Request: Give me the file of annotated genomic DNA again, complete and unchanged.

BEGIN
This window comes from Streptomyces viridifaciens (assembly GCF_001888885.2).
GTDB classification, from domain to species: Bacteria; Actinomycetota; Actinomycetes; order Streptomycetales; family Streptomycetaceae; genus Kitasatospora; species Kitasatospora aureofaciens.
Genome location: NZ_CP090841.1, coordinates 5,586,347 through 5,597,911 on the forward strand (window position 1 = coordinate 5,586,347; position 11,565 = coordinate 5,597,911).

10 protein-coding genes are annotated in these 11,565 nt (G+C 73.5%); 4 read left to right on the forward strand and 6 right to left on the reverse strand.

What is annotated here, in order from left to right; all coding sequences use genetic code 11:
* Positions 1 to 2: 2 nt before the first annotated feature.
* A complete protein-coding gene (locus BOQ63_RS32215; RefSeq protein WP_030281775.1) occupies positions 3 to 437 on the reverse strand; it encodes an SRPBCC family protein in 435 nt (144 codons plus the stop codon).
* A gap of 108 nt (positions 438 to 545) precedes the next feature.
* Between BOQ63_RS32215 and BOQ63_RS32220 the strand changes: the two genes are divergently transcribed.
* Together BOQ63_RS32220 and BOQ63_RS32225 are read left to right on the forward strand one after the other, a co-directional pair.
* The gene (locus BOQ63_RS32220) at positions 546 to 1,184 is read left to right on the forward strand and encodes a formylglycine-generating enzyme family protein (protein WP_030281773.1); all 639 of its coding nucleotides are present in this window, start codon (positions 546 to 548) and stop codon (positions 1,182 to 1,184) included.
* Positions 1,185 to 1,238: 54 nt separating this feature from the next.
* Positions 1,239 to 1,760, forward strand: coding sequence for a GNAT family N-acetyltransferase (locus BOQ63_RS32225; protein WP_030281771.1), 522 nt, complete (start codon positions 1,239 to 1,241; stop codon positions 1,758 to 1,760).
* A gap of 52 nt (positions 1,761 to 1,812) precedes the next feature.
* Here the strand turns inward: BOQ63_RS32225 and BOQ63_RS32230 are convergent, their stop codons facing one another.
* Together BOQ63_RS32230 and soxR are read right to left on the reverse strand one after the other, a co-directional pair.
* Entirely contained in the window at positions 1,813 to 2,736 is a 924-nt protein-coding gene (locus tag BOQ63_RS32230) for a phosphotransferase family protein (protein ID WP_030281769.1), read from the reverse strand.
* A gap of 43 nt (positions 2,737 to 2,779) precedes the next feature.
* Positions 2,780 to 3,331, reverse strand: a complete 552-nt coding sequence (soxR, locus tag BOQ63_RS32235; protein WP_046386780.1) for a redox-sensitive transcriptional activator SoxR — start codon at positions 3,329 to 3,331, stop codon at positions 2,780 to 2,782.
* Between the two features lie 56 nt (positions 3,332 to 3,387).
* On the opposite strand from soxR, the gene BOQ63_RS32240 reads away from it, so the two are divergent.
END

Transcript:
This window comes from Streptomyces viridifaciens (assembly GCF_001888885.2).
GTDB classification, from domain to species: Bacteria; Actinomycetota; Actinomycetes; order Streptomycetales; family Streptomycetaceae; genus Kitasatospora; species Kitasatospora aureofaciens.
Genome location: NZ_CP090841.1, coordinates 5,586,347 through 5,597,911 on the forward strand (window position 1 = coordinate 5,586,347; position 11,565 = coordinate 5,597,911).

10 protein-coding genes are annotated in these 11,565 nt (G+C 73.5%); 4 read left to right on the forward strand and 6 right to left on the reverse strand.

What is annotated here, in order from left to right; all coding sequences use genetic code 11:
* Positions 1 to 2: 2 nt before the first annotated feature.
* A complete protein-coding gene (locus BOQ63_RS32215; RefSeq protein WP_030281775.1) occupies positions 3 to 437 on the reverse strand; it encodes an SRPBCC family protein in 435 nt (144 codons plus the stop codon).
* A gap of 108 nt (positions 438 to 545) precedes the next feature.
* Between BOQ63_RS32215 and BOQ63_RS32220 the strand changes: the two genes are divergently transcribed.
* Together BOQ63_RS32220 and BOQ63_RS32225 are read left to right on the forward strand one after the other, a co-directional pair.
* The gene (locus BOQ63_RS32220) at positions 546 to 1,184 is read left to right on the forward strand and encodes a formylglycine-generating enzyme family protein (protein WP_030281773.1); all 639 of its coding nucleotides are present in this window, start codon (positions 546 to 548) and stop codon (positions 1,182 to 1,184) included.
* Positions 1,185 to 1,238: 54 nt separating this feature from the next.
* Positions 1,239 to 1,760, forward strand: coding sequence for a GNAT family N-acetyltransferase (locus BOQ63_RS32225; protein WP_030281771.1), 522 nt, complete (start codon positions 1,239 to 1,241; stop codon positions 1,758 to 1,760).
* A gap of 52 nt (positions 1,761 to 1,812) precedes the next feature.
* Here the strand turns inward: BOQ63_RS32225 and BOQ63_RS32230 are convergent, their stop codons facing one another.
* Together BOQ63_RS32230 and soxR are read right to left on the reverse strand one after the other, a co-directional pair.
* Entirely contained in the window at positions 1,813 to 2,736 is a 924-nt protein-coding gene (locus tag BOQ63_RS32230) for a phosphotransferase family protein (protein ID WP_030281769.1), read from the reverse strand.
* A gap of 43 nt (positions 2,737 to 2,779) precedes the next feature.
* Positions 2,780 to 3,331, reverse strand: a complete 552-nt coding sequence (soxR, locus tag BOQ63_RS32235; protein WP_046386780.1) for a redox-sensitive transcriptional activator SoxR — start codon at positions 3,329 to 3,331, stop codon at positions 2,780 to 2,782.
* Between the two features lie 56 nt (positions 3,332 to 3,387).
* On the opposite strand from soxR, the gene BOQ63_RS32240 reads away from it, so the two are divergent.